Saltcedar and Russian olive interactions with wildlife: Chapter 4

By:  and 

Links

Abstract

Riparian areas of flood plains typically provide a mosaic of productive habitats (Stanford and others, 2005; Latterell and others, 2006) capable of supporting many wildlife species, particularly in the arid and semiarid Western United States. The establishment of nonnative invasive plants can alter riparian habitat by inhibiting native plant recruitment and by increasing the risk of wildfire (Howe and Knopf, 1991; Busch and Smith, 1995). However, the effects of nonnative plants are not necessarily always negative. Many wildlife species will use the exotic plants to some extent, especially when mixed with native vegetation (van Riper and others, 2008), but overall, species of wildlife exhibit a negative or neutral response to exotic habitat. In many areas of the Western United States where riparian systems have been degraded via anthropogenic activities (for example, flood control or groundwater pumping), native vegetation may have difficulty persisting and nonnative vegetation may provide the only available habitat for some species of wildlife (Katz and Shafroth, 2003; Stromberg and others, 2007). Therefore, where possible, the ultimate goal of ecological restoration activities should be the reestablishment of native riparian plant communities and a return to more natural hydrological regimes.

Nonnative saltcedar (Tamarix spp.) and Russian olive (Elaeagnus angustifolia) are the second and fifth most abundant plants in riparian areas in the Western United States (see chap. 2, this volume; Friedman and others, 2005). Methods for controlling nonnative vegetation can alter riparian areas, often in unpredictable ways, and have the potential to impact a variety of habitat types used by wildlife (Bateman, Chung-MacCoubrey, Finch, and others, 2008). Therefore, understanding how wildlife utilize saltcedar and Russian olive and the effects of control activities on wildlife are important for resource managers who must balance management decisions such as nonnative plant control with protecting critical wildlife habitat.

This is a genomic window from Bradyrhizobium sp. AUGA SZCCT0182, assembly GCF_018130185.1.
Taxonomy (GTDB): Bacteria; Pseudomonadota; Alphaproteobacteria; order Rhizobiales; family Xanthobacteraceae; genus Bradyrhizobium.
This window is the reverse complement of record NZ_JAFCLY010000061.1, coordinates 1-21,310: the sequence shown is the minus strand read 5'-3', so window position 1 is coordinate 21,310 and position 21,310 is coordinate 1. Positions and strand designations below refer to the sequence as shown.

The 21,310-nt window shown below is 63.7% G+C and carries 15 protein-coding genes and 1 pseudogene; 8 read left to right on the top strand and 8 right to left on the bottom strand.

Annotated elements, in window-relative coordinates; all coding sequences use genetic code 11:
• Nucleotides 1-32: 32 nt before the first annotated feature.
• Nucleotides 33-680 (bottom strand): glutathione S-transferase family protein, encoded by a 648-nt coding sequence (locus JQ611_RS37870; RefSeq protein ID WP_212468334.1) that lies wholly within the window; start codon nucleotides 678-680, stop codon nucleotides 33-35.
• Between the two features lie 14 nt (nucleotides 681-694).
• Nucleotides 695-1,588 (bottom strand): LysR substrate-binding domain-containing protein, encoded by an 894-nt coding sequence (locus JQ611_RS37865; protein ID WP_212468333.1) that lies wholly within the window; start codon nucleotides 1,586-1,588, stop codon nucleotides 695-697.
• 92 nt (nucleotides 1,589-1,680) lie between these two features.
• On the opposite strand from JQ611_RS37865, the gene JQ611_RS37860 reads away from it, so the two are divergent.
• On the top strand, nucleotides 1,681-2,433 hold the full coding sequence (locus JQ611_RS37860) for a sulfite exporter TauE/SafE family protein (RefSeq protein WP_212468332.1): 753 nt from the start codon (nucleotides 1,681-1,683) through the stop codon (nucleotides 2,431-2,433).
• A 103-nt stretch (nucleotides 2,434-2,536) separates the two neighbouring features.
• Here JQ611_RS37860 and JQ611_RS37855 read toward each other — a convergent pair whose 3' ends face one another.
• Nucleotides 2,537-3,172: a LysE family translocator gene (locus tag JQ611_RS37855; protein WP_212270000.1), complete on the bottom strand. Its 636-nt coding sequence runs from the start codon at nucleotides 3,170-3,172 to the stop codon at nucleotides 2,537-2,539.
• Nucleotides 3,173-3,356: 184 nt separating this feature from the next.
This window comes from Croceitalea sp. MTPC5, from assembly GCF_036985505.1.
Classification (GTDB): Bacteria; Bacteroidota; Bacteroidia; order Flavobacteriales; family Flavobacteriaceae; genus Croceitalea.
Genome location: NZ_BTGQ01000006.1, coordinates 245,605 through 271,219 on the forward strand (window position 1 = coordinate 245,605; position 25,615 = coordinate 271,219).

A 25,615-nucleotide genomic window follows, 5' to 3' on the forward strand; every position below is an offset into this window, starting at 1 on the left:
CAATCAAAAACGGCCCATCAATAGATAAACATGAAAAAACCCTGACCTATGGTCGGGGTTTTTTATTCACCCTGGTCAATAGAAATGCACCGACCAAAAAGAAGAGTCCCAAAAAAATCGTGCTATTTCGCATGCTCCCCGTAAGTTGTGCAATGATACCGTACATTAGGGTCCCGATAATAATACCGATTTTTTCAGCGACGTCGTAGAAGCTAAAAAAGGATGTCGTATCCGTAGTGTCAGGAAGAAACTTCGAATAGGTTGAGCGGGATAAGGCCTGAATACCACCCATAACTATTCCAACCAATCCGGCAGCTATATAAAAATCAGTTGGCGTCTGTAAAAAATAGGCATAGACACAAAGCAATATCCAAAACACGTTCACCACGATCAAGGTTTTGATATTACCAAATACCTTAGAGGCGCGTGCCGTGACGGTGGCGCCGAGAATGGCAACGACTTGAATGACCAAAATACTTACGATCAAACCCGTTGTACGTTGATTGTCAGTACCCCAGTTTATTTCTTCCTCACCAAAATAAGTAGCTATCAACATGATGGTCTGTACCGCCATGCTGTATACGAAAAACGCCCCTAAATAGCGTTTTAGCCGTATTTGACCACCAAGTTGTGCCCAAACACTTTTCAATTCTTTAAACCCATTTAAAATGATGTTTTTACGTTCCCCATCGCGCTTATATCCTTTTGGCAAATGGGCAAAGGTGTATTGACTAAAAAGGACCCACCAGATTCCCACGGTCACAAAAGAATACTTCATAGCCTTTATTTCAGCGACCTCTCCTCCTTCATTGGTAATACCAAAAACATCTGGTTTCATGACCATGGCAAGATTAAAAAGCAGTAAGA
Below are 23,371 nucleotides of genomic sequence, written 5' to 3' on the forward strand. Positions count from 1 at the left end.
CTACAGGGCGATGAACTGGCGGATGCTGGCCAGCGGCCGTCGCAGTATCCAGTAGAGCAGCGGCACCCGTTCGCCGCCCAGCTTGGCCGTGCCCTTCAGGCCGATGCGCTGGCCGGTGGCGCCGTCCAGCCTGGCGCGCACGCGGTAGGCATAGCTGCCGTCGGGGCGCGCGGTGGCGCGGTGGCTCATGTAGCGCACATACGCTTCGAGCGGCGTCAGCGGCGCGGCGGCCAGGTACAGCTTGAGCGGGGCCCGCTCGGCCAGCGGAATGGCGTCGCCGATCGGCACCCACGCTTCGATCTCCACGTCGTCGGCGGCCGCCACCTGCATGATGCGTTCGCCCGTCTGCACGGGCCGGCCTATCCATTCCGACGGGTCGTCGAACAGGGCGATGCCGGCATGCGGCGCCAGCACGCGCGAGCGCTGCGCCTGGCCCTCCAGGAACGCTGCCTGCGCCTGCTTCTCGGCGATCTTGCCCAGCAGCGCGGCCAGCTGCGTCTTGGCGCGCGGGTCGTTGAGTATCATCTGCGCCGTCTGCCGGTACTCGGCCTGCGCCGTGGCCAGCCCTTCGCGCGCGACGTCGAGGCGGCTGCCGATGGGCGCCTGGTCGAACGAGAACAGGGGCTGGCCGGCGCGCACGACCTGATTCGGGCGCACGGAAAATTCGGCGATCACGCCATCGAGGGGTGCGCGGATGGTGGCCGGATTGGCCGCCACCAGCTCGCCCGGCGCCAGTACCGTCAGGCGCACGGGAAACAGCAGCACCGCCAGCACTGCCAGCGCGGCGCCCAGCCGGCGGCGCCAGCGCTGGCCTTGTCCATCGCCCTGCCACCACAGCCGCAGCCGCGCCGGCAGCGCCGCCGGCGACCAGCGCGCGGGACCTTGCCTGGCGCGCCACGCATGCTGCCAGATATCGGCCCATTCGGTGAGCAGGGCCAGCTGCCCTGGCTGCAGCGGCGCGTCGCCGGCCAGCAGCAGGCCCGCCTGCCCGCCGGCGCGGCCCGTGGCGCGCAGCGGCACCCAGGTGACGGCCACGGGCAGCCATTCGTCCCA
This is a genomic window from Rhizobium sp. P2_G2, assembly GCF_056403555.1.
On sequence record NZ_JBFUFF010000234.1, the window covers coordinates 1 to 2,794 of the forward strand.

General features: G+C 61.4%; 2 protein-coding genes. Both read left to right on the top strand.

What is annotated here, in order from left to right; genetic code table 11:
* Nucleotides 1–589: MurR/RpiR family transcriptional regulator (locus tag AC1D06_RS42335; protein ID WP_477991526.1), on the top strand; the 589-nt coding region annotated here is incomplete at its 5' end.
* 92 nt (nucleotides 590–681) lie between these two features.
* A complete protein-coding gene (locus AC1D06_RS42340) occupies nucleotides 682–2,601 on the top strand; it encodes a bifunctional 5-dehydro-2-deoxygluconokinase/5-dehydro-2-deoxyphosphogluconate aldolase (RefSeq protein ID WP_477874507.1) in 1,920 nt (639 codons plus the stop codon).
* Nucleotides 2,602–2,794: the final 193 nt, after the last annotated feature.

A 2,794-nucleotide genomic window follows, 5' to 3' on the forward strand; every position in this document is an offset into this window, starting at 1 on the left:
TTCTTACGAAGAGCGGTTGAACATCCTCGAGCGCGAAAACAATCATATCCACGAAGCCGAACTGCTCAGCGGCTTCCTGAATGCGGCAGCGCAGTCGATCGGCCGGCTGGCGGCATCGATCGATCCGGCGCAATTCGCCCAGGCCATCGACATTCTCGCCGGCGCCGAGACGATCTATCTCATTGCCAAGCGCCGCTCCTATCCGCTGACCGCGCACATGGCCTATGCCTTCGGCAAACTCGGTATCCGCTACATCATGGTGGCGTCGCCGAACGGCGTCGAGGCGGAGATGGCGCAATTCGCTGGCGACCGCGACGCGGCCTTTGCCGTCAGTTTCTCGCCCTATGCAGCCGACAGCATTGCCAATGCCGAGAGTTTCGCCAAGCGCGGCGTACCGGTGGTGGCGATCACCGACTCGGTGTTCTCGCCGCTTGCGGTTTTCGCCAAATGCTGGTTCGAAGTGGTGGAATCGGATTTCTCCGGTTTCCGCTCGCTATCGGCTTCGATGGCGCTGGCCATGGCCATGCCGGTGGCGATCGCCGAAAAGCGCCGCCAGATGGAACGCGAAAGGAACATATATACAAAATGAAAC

In this chapter, we present a synthesis of published literature on the use of saltcedar and Russian olive by wildlife and discuss how wildlife respond or are likely to respond to control measures for saltcedar and Russian olive and subsequent restoration efforts. We discuss responses of several groups of wildlife, including arthropods, birds, mammals, herpetofauna, and fish.

Additional publication details

Publication type Book chapter
Publication Subtype Book Chapter
Title Saltcedar and Russian olive interactions with wildlife: Chapter 4
Year Published 2010
Language English
Publisher U.S. Geological Survey
Publisher location Reston, VA
Contributing office(s) Southwest Biological Science Center
Description 15 p.
Larger Work Type Report
Larger Work Subtype USGS Numbered Series
Larger Work Title Saltcedar and Russian Olive Control Demonstration Act Science Assessment (Scientific Investigations Report 2009–5247)
First page 49
Last page 63